Debug Your Brain
Stay connected without powering down your productivity

October 14, 2012

Stay connected without powering down your productivity

Adults spend about eight and a half hours a day on the Internet, watching videos, or using mobile gadgets, according to estimates from eMarketer. “The problem is that we get glued to our devices and forget we have a life offline,” says Dr Gary Small, a professor of psychiatry and bio-behavioral sciences at UCLA. Don’t let technology rule your life. Here’s how to know if it’s gone too far.

THE PROBLEM Chronic multitasking

You multitask to accomplish more in less time, right? Yet an experiment at Stanford University revealed that heavy media multitaskers were less efficient than people who multitasked less often. They also had difficulty ignoring irrelevant information. “We become faster but also sloppier,” Dr Small says. Research also suggests that chronic stress from multitasking can make your brain’s memory center more vulnerable to damage.


Don’t snap a photo of every meal, or tweet about that concert while it’s happening. “Consider enjoying a seminal experience fully before posting about it,” says Daniel Sieberg, author of The Digital Diet (R118, “There’s always time to update your social network, but life is worth living in the moment first.” Dr Small suggests designating email time in the morning so you don’t sweat it all day.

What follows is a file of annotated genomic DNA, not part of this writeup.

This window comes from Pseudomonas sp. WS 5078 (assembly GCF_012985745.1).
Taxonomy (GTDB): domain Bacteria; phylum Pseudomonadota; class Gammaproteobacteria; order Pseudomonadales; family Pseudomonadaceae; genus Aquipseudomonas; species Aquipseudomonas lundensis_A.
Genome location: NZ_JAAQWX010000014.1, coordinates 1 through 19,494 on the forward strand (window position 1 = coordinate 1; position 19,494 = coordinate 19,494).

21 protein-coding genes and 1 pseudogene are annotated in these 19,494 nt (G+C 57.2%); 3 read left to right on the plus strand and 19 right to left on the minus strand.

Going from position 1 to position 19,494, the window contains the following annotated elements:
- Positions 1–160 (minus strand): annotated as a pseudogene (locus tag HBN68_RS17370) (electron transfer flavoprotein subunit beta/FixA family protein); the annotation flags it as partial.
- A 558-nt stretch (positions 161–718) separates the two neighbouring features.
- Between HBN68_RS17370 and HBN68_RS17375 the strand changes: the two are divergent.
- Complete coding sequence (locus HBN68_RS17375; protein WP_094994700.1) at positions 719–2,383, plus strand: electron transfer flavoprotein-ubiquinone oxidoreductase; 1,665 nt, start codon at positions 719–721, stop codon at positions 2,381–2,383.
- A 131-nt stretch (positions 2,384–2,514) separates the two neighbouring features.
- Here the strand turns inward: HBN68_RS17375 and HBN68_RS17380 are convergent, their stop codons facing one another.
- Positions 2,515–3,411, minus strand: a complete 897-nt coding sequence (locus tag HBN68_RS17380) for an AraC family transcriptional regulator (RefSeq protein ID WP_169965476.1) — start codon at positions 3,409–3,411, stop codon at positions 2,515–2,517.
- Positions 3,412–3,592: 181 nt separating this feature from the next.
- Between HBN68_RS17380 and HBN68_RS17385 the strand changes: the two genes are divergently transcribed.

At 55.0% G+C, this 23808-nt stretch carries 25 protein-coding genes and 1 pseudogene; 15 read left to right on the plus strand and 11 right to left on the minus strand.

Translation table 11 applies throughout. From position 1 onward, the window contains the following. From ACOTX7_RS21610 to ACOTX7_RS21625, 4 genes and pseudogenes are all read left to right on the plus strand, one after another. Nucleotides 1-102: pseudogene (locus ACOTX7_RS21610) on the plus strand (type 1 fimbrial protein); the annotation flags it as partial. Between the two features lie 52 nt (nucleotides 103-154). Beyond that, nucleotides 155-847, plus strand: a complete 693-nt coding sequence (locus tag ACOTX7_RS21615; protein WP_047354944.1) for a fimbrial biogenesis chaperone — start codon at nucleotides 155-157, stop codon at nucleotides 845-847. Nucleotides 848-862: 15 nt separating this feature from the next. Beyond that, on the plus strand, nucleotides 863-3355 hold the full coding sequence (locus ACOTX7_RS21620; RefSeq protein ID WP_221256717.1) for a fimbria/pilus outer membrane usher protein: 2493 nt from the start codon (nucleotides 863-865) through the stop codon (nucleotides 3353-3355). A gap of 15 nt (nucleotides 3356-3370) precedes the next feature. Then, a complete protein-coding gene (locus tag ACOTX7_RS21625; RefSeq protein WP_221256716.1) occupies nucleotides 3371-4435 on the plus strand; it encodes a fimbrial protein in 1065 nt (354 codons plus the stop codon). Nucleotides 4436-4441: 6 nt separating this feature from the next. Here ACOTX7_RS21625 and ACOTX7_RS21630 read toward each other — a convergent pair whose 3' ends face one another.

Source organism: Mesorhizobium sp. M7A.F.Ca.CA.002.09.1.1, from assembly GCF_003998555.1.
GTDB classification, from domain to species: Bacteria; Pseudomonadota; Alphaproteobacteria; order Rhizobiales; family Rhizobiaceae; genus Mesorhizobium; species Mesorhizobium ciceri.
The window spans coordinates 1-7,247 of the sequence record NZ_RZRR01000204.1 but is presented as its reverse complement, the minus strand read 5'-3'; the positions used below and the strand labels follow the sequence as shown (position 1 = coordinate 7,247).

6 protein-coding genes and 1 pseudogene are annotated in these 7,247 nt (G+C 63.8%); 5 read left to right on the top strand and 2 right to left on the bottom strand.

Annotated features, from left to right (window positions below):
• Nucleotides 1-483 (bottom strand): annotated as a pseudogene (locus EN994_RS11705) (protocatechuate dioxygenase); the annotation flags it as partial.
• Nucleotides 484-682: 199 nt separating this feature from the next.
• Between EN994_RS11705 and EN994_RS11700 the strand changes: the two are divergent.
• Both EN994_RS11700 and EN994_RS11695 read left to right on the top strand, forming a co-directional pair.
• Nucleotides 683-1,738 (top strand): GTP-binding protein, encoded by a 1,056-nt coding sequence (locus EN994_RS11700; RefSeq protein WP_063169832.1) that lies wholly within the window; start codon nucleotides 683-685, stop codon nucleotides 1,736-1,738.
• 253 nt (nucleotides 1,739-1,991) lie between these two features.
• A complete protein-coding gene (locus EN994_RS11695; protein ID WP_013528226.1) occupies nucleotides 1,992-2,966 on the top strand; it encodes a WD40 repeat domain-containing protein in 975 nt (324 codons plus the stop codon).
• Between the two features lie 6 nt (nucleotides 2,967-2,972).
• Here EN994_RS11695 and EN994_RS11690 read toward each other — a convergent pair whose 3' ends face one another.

THE PROBLEM Diminished social skills

The tech-addled brain “drifts away from fundamental social skills, such as reading facial expressions during conversation or grasping the emotional context of a subtle gesture,” DrSmall writes in his book iBrain (R149,


In iBrain, Dr Small advises creating a quiet environment, even if it’s only temporary, to ease anxiety. That may mean silencing gadgets, disabling alerts and alarms, or instituting a no-phone zone. “No charging the smartphone in the bedroom,” Sieberg says. “Keep the room a sanctuary and you might even aid intimacy.”

THE PROBLEM “Techno-brain burnout”

People who work online for several hours nonstop report feeling spaced-out, fatigued, irritable, and distracted. Dr Small calls this digital fog “techno-brain burnout.” It causes your brain to alert your adrenal glands to secrete the stress hormones cortisol and adrenaline. Over time, this process can impair cognition and alter the neural circuitry in brain regions that control thought and mood.

THE SOLUTION Fall asleep

In an experiment at Harvard, Dr Sara Mednick and her colleagues were able to reduce the negative impact of techno-brain burnout in volunteers by adding variety to mental tasks and by introducing strategic power naps – a reminder that “sleep mode” has advantages for human beings too.